Ubuntu uses vim.tiny by default, which is a very minimal vim. You can find out which one is being used by tracking down the links to the final point, and then you can use some commands such as “dpkg -S finalpoint” or “apt-cache showpkg finalpoint” to figure out where it came from and what it is.
$ which vi; which vim
Let’s see what are those:
$ ls -la /usr/bin/vi*
lrwxrwxrwx 1 root root 20 Jan 8 00:57 /usr/bin/vi -> /etc/alternatives/vi
lrwxrwxrwx 1 root root 21 Apr 1 19:34 /usr/bin/vim -> /etc/alternatives/vim
Many utilities and programs like gcc, mail, vi, java, awk, etc. are linked and grouped in /etc/alternitives/ under Ubuntu to allow a common set of tool names to be used with different packages that provide the same functionality.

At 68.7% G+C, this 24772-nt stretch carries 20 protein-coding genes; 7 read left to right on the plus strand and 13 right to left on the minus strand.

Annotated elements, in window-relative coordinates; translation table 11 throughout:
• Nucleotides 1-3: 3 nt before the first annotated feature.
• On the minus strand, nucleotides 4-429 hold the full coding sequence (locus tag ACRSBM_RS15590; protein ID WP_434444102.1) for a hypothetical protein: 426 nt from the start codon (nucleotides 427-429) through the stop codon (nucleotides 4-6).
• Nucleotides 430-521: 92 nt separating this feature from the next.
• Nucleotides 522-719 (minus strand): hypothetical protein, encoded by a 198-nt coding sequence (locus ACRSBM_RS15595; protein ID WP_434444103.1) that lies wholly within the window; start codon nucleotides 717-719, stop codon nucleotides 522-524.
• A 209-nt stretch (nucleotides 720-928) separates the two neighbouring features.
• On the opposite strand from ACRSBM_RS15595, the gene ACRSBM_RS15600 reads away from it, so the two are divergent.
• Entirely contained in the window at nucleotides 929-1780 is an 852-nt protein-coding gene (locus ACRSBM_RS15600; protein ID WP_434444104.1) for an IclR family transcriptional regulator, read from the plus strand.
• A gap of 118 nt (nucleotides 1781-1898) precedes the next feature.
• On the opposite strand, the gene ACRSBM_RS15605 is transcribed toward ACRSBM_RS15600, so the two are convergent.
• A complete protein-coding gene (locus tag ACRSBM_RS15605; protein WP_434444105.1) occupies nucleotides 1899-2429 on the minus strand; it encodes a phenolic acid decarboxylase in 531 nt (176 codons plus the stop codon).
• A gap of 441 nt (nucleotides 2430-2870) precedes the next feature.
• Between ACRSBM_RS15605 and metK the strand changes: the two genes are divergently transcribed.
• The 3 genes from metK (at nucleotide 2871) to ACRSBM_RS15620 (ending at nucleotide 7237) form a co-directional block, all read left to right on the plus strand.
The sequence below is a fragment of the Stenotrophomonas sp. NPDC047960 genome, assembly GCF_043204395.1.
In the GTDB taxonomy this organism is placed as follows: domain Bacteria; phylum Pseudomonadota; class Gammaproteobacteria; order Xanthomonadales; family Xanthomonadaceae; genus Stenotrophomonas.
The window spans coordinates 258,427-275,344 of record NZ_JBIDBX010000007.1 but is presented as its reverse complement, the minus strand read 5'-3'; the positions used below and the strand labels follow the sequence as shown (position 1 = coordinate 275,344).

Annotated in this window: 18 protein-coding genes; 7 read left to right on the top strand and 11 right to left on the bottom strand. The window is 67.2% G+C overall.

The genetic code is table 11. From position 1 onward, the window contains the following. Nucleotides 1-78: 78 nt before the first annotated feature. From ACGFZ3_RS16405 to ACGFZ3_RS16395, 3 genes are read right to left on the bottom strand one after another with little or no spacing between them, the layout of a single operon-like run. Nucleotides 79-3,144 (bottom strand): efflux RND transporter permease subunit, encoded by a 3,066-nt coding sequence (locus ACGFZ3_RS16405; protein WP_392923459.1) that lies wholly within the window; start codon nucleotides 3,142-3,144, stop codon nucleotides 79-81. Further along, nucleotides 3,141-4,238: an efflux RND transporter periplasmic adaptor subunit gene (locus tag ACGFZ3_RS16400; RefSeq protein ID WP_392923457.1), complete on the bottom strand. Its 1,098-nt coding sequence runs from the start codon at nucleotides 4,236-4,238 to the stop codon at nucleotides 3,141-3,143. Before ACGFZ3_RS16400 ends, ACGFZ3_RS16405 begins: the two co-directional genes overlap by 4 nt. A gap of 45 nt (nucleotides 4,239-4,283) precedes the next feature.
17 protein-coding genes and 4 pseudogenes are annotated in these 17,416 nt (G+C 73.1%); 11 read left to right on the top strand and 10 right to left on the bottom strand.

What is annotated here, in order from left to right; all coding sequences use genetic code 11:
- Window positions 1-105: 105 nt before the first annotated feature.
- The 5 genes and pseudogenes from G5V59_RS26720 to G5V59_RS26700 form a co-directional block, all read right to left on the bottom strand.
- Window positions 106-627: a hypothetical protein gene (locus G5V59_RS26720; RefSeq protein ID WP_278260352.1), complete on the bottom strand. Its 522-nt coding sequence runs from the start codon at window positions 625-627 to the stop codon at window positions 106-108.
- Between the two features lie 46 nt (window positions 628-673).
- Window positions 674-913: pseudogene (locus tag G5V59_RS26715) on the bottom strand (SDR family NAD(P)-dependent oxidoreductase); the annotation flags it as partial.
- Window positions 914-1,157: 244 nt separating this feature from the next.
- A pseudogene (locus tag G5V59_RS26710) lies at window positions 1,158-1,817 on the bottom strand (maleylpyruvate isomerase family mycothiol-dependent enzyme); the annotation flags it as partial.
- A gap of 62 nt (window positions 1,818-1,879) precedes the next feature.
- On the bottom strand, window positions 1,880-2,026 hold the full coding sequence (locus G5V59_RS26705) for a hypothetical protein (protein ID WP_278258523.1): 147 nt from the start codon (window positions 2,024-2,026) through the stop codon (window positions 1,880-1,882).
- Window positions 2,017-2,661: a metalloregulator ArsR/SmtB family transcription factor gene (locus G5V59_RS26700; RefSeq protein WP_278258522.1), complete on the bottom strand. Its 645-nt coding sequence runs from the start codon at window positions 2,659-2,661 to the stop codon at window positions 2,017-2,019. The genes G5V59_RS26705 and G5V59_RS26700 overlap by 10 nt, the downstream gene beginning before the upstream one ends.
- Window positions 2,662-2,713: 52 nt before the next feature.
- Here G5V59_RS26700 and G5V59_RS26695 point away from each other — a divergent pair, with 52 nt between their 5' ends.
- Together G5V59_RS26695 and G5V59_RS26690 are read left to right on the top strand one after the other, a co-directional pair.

Let’s dig furthe:
$ ls -la /etc/alternatives/vi*
lrwxrwxrwx 1 root root 17 Jan 8 00:57 /etc/alternatives/vi -> /usr/bin/vim.tiny
lrwxrwxrwx 1 root root 18 Apr 1 19:34 /etc/alternatives/vim -> /usr/bin/vim.basic
By default, you probably don’t get the vim lines in previous commands. Because, you have vim-tiny only.
If your arrow keys don’t function as you expect in insert (and “replace”!) mode. Then some quick solutions are available such as:
$ echo “set nocompatible” >> ~/.vimrc
A straight, not a curly quotes!
You can install a different “clone” of vim using apt-get or another package management tool. For example, issue apt-get install vim-gnome for GNOME2 GUI , vim-gtk for GTK2 GUI , or vim alone to get vim.basic like mine!